Field (choice) and laboratory (no choice) studies were conducted to evaluate the susceptibility of 12 crape myrtle (Lagerstroemia) cultivars, representing two species and their interspecific hybrids, to feeding damage by the flea beetle (Altica litigata Fall). The results indicate that as a group, the L. indica L. cultivars were more susceptible to attack and significant herbivory damage by Altica beetles, whereas all the L. fauriei Koehne cultivars and most of the interspecific L. indica × fauriei hybrids were resistant. Significant differences in feeding damage were observed between the new and older leaves in the susceptible hybrid ‘Biloxi’ and L. indica ‘Whit IV’, but not in the rest of the cultivars. Mineral nutrient content differences were observed between species with L. indica cultivars having a significantly contrasting nutrient status profile compared with the L. fauriei and interspecific hybrid cultivar groups. The results indicate that the factors influencing Altica flea beetle-feeding preferences and damage are inherited and therefore will allow the implementation of pest management practices that minimize damage and optimize chemical control strategies. In addition, opportunities may exist for breeding and selection efforts that could lead to superior cultivars with insect resistance.

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Cynthia B. McKenney, Sandra A. Balch and Dick L. Auld

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Ashley R. Basinger, Cynthia B. McKenney and Dick Auld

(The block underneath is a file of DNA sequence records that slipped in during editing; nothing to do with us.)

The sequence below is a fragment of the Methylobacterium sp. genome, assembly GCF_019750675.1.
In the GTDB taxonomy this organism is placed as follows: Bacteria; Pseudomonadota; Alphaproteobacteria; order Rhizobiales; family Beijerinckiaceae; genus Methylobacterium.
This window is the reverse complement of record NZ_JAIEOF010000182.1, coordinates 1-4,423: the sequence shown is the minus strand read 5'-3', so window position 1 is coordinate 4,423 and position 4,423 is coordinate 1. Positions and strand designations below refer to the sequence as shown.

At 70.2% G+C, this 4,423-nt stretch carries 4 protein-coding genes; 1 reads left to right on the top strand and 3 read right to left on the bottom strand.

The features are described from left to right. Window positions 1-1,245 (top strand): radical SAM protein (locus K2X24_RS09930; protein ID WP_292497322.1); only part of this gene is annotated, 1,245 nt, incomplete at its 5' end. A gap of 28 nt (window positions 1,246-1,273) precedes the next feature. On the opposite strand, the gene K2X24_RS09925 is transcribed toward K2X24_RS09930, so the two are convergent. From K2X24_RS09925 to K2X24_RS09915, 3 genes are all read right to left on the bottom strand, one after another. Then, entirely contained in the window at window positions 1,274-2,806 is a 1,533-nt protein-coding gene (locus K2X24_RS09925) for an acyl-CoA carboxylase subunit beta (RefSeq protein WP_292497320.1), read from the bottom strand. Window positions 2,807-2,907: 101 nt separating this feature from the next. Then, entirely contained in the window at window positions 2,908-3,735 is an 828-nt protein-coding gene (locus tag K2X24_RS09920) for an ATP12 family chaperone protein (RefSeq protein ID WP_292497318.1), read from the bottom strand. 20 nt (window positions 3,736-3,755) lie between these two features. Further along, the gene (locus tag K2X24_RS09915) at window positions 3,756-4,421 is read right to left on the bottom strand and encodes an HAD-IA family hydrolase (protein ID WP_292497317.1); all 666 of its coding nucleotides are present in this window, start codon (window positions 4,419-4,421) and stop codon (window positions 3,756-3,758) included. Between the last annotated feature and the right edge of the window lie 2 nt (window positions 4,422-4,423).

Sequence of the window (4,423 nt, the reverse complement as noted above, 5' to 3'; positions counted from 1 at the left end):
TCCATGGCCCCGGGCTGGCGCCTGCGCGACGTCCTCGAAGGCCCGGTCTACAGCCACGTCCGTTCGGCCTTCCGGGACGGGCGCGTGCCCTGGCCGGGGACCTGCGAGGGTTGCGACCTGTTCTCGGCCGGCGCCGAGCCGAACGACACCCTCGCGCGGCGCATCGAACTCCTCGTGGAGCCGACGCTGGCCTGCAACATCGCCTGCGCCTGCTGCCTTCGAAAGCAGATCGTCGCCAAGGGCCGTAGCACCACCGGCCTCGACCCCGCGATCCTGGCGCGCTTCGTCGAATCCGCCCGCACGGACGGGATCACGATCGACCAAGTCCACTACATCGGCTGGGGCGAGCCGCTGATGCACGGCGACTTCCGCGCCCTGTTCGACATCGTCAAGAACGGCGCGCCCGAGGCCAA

A competency-based curriculum involves defining set knowledge, skills, and values for a particular education. Many technical undergraduate majors have developed a list of competencies for evaluation, assessment, and improvement of higher education curriculum. This national Delphi study is the first concise list of competencies described for a horticulture curriculum. A sample of horticulture educators within the United States (n = 22) were selected as experts in horticulture education and curriculum improvement through an e-mail requirement letter sent to university chairs. Information on age, teaching position, and bachelor's degree earned by panel member and department size was collected and it was determined these factors did not impact the panel members' decision on ranking competencies. The three-round Delphi study results provide a list of competencies considered to be important or not important in the general horticulture education field. The final compilation of competencies describes a total of 108 specific learning outcomes, with 41 horticulture technical competencies, 34 life science technical competencies, and 33 professional competencies. Overall, this competency skills list may be useful for future assessment and development of horticulture curricula.